All immigrant visa holders must travel to the U.S. and seek admission into the country before the immigrant visa expires. It is important to note that a visa is a document that allows you to travel to the U.S. and present yourself to the Customs and Border Patrol (CBP) to seek admission into the country. Admission is not guaranteed.

However, once CBP finds you eligible for admission, you will be admitted as a Lawful Permanent Resident, commonly referred to as a green card holder. But no “green card” is issued at the port of entry. Instead, you will get a stamp in your passport that identifies you as a lawful permanent resident and this is valid for work authorization, permanent stay, and travel. This stamp is usually valid for 12 months from the date of admission.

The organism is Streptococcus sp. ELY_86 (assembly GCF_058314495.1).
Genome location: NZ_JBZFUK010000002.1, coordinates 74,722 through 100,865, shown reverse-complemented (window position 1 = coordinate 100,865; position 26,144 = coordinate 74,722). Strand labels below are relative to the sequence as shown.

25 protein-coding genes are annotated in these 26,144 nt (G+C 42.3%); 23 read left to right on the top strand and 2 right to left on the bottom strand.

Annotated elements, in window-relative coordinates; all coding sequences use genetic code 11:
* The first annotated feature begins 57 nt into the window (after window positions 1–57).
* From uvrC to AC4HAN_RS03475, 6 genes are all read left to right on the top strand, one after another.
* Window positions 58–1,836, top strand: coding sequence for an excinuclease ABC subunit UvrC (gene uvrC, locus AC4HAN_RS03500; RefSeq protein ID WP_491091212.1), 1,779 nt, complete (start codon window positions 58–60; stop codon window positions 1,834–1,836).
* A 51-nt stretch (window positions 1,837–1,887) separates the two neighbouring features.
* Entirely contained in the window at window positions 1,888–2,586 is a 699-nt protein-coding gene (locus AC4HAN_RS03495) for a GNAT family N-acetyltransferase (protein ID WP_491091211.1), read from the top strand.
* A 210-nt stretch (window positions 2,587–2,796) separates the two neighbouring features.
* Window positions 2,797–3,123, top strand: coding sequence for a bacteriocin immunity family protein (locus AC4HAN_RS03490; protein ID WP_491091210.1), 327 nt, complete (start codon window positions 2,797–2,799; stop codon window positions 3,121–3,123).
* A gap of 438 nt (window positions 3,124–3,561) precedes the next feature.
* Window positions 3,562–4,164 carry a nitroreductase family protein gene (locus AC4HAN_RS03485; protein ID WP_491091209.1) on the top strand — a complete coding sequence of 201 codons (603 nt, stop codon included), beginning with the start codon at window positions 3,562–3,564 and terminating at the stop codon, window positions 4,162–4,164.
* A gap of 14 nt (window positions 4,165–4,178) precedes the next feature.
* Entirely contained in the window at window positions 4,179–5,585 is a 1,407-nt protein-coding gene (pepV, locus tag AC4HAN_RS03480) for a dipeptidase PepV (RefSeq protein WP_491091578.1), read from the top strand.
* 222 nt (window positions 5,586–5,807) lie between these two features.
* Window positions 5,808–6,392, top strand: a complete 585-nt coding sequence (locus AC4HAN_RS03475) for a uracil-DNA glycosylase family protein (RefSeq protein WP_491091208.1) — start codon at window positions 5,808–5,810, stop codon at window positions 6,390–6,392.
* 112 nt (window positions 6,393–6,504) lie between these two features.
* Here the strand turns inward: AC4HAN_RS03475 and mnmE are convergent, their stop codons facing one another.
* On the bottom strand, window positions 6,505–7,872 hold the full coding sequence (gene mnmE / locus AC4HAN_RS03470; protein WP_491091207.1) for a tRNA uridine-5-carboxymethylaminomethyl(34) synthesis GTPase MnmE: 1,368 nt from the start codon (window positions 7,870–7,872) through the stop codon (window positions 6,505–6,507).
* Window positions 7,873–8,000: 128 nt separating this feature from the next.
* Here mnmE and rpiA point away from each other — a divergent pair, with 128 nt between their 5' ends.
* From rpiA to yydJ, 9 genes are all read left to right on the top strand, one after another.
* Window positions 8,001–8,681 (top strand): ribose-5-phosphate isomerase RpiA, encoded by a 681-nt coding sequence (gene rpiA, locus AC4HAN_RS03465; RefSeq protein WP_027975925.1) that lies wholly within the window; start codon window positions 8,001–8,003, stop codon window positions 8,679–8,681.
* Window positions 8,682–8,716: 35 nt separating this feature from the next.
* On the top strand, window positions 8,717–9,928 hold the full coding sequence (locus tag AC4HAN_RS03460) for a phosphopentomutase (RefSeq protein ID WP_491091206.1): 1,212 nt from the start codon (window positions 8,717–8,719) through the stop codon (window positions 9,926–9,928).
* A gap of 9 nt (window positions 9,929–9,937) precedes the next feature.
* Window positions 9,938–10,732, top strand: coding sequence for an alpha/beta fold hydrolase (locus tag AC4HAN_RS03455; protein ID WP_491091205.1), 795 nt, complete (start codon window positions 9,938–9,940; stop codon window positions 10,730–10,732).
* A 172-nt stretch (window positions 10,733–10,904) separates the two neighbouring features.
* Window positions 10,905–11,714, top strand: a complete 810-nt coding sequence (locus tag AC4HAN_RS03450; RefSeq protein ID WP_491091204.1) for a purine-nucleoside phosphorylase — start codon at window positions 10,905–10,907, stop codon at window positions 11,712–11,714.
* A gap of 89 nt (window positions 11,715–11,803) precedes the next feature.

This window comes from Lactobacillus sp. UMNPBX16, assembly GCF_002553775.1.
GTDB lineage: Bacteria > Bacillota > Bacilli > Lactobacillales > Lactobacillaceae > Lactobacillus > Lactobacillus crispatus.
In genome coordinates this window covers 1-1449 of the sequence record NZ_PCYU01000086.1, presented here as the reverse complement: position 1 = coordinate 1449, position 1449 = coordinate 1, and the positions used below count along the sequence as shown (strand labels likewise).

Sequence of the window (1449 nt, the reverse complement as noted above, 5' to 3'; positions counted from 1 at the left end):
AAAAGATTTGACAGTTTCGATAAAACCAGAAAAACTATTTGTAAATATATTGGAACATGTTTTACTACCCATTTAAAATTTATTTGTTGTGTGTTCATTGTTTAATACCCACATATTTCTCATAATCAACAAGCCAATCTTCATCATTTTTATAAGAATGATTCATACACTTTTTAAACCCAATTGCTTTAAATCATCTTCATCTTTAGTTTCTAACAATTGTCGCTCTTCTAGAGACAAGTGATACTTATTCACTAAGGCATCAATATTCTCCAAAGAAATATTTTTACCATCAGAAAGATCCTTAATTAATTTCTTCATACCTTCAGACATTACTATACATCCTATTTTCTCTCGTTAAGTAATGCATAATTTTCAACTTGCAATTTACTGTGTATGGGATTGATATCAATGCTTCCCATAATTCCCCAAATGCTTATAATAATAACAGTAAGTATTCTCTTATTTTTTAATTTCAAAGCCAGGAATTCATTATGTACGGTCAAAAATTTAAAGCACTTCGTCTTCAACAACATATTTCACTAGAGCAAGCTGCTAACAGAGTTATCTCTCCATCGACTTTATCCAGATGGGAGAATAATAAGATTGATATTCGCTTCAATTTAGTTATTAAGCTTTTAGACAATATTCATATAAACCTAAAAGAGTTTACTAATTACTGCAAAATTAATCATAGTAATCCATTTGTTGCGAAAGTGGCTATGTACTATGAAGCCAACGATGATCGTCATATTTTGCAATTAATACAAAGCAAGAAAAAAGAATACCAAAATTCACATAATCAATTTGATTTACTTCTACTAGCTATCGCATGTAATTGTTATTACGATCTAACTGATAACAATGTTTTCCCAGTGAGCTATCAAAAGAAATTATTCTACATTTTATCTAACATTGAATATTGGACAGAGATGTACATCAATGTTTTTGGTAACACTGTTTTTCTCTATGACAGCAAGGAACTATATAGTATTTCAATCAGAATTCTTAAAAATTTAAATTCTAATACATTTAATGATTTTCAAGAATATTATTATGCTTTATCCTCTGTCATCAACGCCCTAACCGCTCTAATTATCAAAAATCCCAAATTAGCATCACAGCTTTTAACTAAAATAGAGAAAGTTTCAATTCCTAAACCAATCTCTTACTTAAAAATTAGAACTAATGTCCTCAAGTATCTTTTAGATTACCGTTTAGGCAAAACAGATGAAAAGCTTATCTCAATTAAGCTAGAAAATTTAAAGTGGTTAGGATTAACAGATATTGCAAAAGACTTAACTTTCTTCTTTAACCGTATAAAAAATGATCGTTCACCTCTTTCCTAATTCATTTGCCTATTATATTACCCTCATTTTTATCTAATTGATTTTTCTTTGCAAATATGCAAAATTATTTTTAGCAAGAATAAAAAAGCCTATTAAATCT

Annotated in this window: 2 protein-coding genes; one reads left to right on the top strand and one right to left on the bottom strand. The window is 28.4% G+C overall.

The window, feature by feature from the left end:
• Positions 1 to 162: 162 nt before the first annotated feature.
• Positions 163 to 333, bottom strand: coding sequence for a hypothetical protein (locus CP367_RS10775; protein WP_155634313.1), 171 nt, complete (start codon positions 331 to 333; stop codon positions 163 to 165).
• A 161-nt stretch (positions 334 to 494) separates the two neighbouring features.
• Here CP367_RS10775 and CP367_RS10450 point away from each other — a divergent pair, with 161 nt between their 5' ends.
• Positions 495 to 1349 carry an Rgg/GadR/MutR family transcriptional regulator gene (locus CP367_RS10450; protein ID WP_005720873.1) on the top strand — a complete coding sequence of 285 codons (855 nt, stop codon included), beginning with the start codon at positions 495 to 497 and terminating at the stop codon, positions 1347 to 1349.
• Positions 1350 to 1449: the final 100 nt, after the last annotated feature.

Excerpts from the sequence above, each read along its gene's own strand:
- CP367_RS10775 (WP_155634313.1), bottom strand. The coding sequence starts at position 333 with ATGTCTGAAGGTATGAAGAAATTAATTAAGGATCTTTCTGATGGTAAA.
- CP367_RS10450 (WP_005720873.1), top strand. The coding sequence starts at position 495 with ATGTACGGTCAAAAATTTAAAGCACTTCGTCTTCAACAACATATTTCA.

A “green card” also known as a permanent resident card is issued by the USCIS after the date of admission and is later mailed to your U.S. address. A Permanent Resident Card (Form I-551) is proof of lawful permanent resident status in the United States.

Tax Obligations Triggered on Becoming a Lawful Permanent Resident and More

It is important to note that you are considered a lawful permanent resident in the U.S. for tax purposes from the date you were admitted into the country. All your tax obligations begin on this day and apply to the entire calendar year in which you enter the country. By way of example, a person entering the U.S. on January 2, 2022 will be subject to tax and reporting compliance from 2022 onwards. However, a person entering on December 26, 2021, will be subject to such compliance for year 2021 and onwards.

Individuals who apply for lawful permanent resident status or their green card from within the U.S. are required to file an Adjustment of Status (AOS) application on Form I-485. They are issued a Permanent Resident Card (Form I-551) once this application is approved.